FIGS. 2 a through 2 d illustrate a method of using the sealed bandage of FIG. 1 in accordance with one preferred method embodiment of the present invention;
FIG. 3 a is a top plan view of a sealed bandage in accordance with an alternative preferred embodiment of the present invention;
FIG. 3 b is a side elevation view of the sealed bandage of FIG. 3 a;
FIG. 4 a is a top plan view of a sealed bandage in accordance with yet another alternative preferred embodiment of the present invention;
FIG. 4 b is a partial top plan view of a modified version of the sealed bandage of FIG. 4 a; and
FIG. 5 is a perspective view of a sealed bandage in accordance with still another alternative preferred embodiment of the present invention.
DETAILED DESCRIPTION OF THE PREFERRED EMBODIMENTS
A first preferred embodiment of the invention will now be described with joint reference to accompanying FIGS. 1, 1 a, 1 b, 1 b′ and 1 c. As shown therein, FIG. 1 is a top plan view of a sealed bandage in accordance with one preferred embodiment of the present invention. A side elevation view of the bandage carrier shown in FIG. 1 is illustrated in FIG. 1 a. FIG. 1 b is a side elevation view of the bandage of FIG. 1. FIG. 1 b′ is a top plan view of the bandage of FIG. 1 b and FIG. 1 c is a partial side elevation view of the carrier of FIG. 1 a illustrating detail A.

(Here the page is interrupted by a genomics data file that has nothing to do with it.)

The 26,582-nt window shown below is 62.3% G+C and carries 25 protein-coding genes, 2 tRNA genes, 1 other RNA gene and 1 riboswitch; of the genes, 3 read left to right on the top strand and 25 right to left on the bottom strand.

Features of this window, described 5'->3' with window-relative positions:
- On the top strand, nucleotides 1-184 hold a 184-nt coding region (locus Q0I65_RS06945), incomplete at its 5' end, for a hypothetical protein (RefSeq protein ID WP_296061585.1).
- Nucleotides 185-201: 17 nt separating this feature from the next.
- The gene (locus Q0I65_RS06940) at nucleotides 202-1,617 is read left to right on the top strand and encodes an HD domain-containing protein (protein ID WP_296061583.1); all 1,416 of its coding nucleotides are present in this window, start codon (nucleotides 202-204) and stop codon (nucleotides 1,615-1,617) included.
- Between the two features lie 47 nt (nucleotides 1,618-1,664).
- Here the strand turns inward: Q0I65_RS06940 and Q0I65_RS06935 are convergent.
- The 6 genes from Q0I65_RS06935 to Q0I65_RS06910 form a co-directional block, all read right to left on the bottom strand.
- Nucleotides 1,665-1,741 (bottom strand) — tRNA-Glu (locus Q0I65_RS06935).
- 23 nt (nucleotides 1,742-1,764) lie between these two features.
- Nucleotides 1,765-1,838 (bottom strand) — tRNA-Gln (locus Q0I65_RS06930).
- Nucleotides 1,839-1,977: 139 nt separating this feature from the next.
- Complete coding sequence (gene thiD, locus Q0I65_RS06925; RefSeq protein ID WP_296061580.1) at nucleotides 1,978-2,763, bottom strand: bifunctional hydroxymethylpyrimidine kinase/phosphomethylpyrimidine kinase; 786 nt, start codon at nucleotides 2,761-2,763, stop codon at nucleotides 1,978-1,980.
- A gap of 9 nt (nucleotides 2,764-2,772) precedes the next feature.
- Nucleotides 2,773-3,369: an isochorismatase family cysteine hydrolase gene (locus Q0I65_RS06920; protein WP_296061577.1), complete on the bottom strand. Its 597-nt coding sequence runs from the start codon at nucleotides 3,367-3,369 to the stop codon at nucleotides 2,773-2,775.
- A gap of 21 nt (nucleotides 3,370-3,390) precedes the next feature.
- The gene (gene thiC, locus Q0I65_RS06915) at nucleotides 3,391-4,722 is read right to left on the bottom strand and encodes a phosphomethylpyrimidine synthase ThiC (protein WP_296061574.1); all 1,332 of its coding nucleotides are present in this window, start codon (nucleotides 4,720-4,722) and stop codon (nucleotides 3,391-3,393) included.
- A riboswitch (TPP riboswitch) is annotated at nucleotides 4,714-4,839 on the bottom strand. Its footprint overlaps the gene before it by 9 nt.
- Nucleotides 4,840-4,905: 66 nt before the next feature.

As shown in these Figures, a sealed bandage 10 comprises a carrier 12 and a bandage 14 having an adhesive strip 22 with an adhesive surface 26 that defines an outer perimeter 23. Sealed bandage 10 is preferably about six inches long and between 1 inch and 1¼ inches wide for use as a dressing for a standard needle puncture wound. As discussed herein, the inventive bandage is preferably sized, shaped and constructed so that the bandage may be easily open and applied while wearing rubber gloves of the type normally worn by workers in hospitals and medial offices and clinics. Strip 22 further comprises a pad 24 that is preferable formed of an absorbent gauze or similar material and that is disposed on adhesive surface 26 such that it is disposed inwardly of perimeter 23. In this way adhesive surface 26 surrounds pad 24 to thereby seal pad 24 between strip 22 and carrier 12 in sealed bandage 10. While pad 24 may range in thickness from ⅛ inch to ⅜ inch, it is preferably about ¼ inch thick (see FIG. 1 b). As shown in FIG. 1, an outer perimeter 13 of carrier 12 and an outer perimeter 23 of strip 14 are preferably substantially similar and carrier 12 and strip 14 are substantially aligned such that neither extends beyond the other. However, carrier 12 may, optionally, be larger than strip 14 in at least some respects as long as adhesive surface 26 is substantially entirely in contact with a planar surface 19 of carrier 12.